Posts tagged "Roundup"

State House News Service Weekly Roundup: Log Flotilla

Every candidate needs a closing sales pitch, and Gabriel Gomez came up with one that sounds a bit like the fine print on the bottom of a Macy’s receipt: Take me home, try me on, return me in 17 months if you’d like a different color. The Republican businessman from Cohasset, who incidentally doesn’t much like talking about his business, tried out the pitch in his final debate earlier this week against Congressman Edward Markey. “You’ve had 37 years in D.C. to get these important things done,” Gomez said. “Give me 17 months, and I will keep my word, and I will do what I say.” Voters on Tuesday will decide whether to take him up on that offer, but late polling showed Markey extending his lead over Gomez among likely voters, with one poll from UMass Lowell declaring the Malden Democrat ahead by as many 20 points. Few believe the margin will be that large, and it’s still unclear whether the probationary term would count against Gomez’s self-imposed term limit pledge should he manage to derail Markey. Click here to subscribe to MASSterlist, a free morning newsletter by State House News Service that highlights political news from a wide array of newspapers and journals in Massachusetts and New England. While the U.S. Senate race entered its final stages, the somewhat dormant Legislature sprang to life this week, advancing bills to keep government running while budget negotiations continue, to align the state’s health care system with the Affordable Care Act and to keep ongoing IT and capital maintenance projects funded and on track. Still on hold, however, are the annual state budget and an accompanying tax bill intended to finance transportation that will go to the wire with just nine days left in the fiscal year. Senate Ways and Means Committee Chairman Stephen Brewer compared the build-up of major tax and spending bills to a “log flotilla,” noting everything can flow when one log is pulled out, but he gave little clue as to when and who would do the pulling, nor a description of the troublesome log. Addressing Sen. Bruce Tarr’s question on the status of negotiations, Brewer said, “I would like to tell the minority leader a lot, but it is in conference, so I really can’t tell him a lot of the machinations.” The machinery – a little rusty, but starting to warm up – had no problem spitting out a $ 4 billion interim spending measure filed this week by Gov. Deval Patrick and whisked through the Legislature in one day that will keep the money flowing after July 1, assuming no budget will in place for the start of the fiscal year.  This […]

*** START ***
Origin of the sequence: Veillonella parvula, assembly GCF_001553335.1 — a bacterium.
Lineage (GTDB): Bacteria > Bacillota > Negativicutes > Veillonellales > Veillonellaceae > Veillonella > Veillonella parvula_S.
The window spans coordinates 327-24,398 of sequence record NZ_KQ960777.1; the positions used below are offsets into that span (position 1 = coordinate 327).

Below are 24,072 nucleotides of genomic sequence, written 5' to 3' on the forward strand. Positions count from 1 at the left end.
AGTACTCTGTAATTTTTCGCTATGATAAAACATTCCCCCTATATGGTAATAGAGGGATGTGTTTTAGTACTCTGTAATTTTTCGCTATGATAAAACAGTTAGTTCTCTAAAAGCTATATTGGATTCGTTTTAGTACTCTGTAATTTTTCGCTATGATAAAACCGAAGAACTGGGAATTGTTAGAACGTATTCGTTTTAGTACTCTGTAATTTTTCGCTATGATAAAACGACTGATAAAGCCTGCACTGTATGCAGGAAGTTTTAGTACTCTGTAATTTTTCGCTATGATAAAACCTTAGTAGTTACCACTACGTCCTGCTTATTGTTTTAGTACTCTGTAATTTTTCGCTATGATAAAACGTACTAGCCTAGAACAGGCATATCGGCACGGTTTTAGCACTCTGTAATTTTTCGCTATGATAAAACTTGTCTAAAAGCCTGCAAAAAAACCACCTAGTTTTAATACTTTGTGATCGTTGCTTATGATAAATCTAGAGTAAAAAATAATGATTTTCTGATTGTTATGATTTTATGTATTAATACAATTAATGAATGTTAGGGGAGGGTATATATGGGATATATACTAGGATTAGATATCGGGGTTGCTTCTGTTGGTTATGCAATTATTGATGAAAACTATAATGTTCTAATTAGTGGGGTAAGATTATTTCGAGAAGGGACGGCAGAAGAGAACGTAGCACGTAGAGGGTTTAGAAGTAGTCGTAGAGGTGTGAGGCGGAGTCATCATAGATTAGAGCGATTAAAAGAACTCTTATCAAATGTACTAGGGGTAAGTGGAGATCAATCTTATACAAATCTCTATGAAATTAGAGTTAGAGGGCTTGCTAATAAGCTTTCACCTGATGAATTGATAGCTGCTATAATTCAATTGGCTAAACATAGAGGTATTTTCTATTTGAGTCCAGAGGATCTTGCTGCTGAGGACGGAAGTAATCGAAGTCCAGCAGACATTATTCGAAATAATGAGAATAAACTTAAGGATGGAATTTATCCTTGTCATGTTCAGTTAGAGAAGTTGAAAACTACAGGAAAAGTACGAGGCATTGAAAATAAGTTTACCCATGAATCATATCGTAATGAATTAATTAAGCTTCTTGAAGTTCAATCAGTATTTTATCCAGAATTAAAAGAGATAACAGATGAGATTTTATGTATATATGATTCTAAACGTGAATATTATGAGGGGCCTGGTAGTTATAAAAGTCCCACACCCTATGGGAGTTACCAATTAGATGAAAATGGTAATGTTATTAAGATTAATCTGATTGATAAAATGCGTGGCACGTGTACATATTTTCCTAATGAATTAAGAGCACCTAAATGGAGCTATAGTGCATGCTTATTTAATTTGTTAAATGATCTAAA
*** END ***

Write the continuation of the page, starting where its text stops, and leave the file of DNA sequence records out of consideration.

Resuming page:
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Posted by Massachusetts Legal Resources - June 22, 2013 at 5:18 am

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State House News Service Weekly Roundup: Olde Home Days

His was not the story of Deval Patrick, or Mitt Romney or Bill Weld.  Argeo Paul Cellucci started local on the Board of Selectmen in his beloved town of Hudson and worked his way up: state representative, state senator, lieutenant governor, governor, ambassador. He was the Calvin Coolidge of his time, according to former Minority Leader Richard Tisei, and Democrats, Republicans and Canadians, alike, loved and respected him for it. Cellucci passed away last weekend after a battle with Lou Gehrig’s disease at the age of 65, and on Thursday he became the 13th public figure to lie in state under the State House rotunda. The memorial service and public viewing for the former governor drew a who’s-who to Beacon Hill, including Romney, Michael Dukakis, Jane Swift, faces from the Weld and Cellucci administrations who haven’t seen the inside of the capitol since the late 1990s, and even William Bulger and his old Senate rival David Locke. Above all, Cellucci was remembered as a classy public servant, one who put people before party (as Gabriel Gomez is prone to say), worked across party lines, and helped define what it is to be a successful Massachusetts Republican. He never lost a political race, had a memorable affinity for movies and played a mean game of bocce, even if his talent for the game remained in question. Click here to subscribe to MASSterlist, a free morning newsletter by State House News Service that highlights political news from a wide array of newspapers and journals in Massachusetts and New England Among the faces in the faces in the crowd on Thursday was Bulger, the former Senate President.  While jurors in the murder and racketeering trial of his brother Whitey Bulger heard about a gun cache the alleged mobster kept close to Billy Bulger’s South Boston home, the aging pol quietly took in the Cellucci ceremony before venturing back into the chamber he led for 18 years to watch as Linda Dorcena Forry was sworn into the Senate. A daughter of Haitian immigrants, Forry’s swearing in was routine, but symbolic of the changing face of Boston. She takes over as the representative of a Senate district that includes Mattapan, Dorchester and South Boston, the traditionally Irish stronghold from which Bulger drew his power for 26 years.  Ironically, Forry began her political career 17 years ago as a State House aide to former Rep. Charlotte Golar Richie, who is trying to make her own history running to become the first minority, female mayor of Boston. Forry mentioned her early work for Golar Richie during remarks to the Senate after she was sworn in by Patrick. […]